Parents who don’t vaccinate their children against disease will lose part of their fortnightly family support payment in a toughening stance on the Government's No Jab, No Pay policy.
From 1 July 2018, Family Tax Benefit Part A payments will be reduced by about $28 a fortnight for each child who does not meet the immunisation requirements after legislation passed the Senate recently.
Member for New England Barnaby Joyce said the new measures will help ensure the safety of all children in the New England.
“We’re incredibly lucky to live in a country like Australia where access to life-saving vaccinations is readily available, but many other nations around the world are not as fortunate,” Mr Joyce said.
“It’s important we get these vaccinations done to keep the New England free of these dangerous but very preventable diseases.”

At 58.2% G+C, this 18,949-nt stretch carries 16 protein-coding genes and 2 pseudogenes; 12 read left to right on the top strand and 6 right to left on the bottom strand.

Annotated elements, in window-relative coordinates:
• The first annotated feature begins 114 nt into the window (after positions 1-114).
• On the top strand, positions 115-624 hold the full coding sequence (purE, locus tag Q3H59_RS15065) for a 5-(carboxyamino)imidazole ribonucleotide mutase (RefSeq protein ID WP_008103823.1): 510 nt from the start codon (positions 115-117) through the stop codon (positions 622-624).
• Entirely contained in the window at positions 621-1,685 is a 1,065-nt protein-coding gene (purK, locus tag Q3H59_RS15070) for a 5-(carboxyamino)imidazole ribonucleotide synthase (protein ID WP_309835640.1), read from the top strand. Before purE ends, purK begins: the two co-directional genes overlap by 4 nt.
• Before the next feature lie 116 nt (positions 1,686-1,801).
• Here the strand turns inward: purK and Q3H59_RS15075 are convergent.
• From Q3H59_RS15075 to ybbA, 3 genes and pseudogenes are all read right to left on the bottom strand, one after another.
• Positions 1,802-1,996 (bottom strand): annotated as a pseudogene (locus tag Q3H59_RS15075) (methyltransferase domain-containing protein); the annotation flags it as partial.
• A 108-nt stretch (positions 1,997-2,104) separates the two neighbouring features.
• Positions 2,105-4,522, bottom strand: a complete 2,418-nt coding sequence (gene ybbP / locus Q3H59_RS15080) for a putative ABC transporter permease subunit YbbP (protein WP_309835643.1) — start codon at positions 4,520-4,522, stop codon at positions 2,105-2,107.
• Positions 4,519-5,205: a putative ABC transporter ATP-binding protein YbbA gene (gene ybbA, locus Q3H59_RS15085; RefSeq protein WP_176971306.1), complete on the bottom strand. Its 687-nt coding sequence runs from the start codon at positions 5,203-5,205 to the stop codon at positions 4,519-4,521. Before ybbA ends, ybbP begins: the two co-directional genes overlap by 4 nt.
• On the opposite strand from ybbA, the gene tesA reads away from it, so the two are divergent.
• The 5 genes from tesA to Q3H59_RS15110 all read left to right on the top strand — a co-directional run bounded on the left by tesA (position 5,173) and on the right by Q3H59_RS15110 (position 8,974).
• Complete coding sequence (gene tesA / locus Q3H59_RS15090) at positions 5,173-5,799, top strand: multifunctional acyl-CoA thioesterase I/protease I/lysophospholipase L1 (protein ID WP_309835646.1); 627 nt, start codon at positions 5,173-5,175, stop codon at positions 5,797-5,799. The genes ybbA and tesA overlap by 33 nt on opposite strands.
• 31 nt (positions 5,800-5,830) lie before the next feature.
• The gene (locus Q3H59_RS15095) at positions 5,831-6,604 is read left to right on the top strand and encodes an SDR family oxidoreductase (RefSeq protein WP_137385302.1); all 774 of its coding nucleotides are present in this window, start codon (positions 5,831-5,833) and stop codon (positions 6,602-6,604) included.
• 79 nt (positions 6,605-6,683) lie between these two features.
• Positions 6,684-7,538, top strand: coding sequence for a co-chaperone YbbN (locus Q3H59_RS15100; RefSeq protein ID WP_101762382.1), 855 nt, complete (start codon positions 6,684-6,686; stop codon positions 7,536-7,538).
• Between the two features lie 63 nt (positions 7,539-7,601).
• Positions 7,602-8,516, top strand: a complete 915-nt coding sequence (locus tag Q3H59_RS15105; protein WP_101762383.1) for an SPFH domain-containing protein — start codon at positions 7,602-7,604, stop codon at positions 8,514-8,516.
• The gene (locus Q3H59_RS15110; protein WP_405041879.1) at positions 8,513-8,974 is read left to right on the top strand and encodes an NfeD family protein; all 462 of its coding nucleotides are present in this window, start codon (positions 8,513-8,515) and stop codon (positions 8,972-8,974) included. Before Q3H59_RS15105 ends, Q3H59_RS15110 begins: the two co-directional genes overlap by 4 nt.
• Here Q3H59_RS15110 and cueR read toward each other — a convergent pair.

Minister for Social Services Dan Tehan said the change to the No Jab, No Pay policy provided a constant reminder for parents to keep their children’s immunisation up to date.
“Immunisation is the safest way to protect children from vaccine-preventable diseases,” Mr Tehan said.
“Parents who don’t immunise their children are putting their own kids at risk as well as the children of other people.”
Since the Coalition Government introduced its No Jab, No Pay policy in 2016, about 246,000 children and their families have taken action to ensure they meet the immunisation requirements.
The Coalition Government provided more than $14 million in last year’s Budget for free, catch-up vaccinations for children, young adults and newly arrived refugees.
It also provided $5.5 million over three years to encourage Australian parents and carers to vaccinate their children.
Exemptions still apply for children who have medical contraindications or natural immunity and have been assessed by a general practitioner.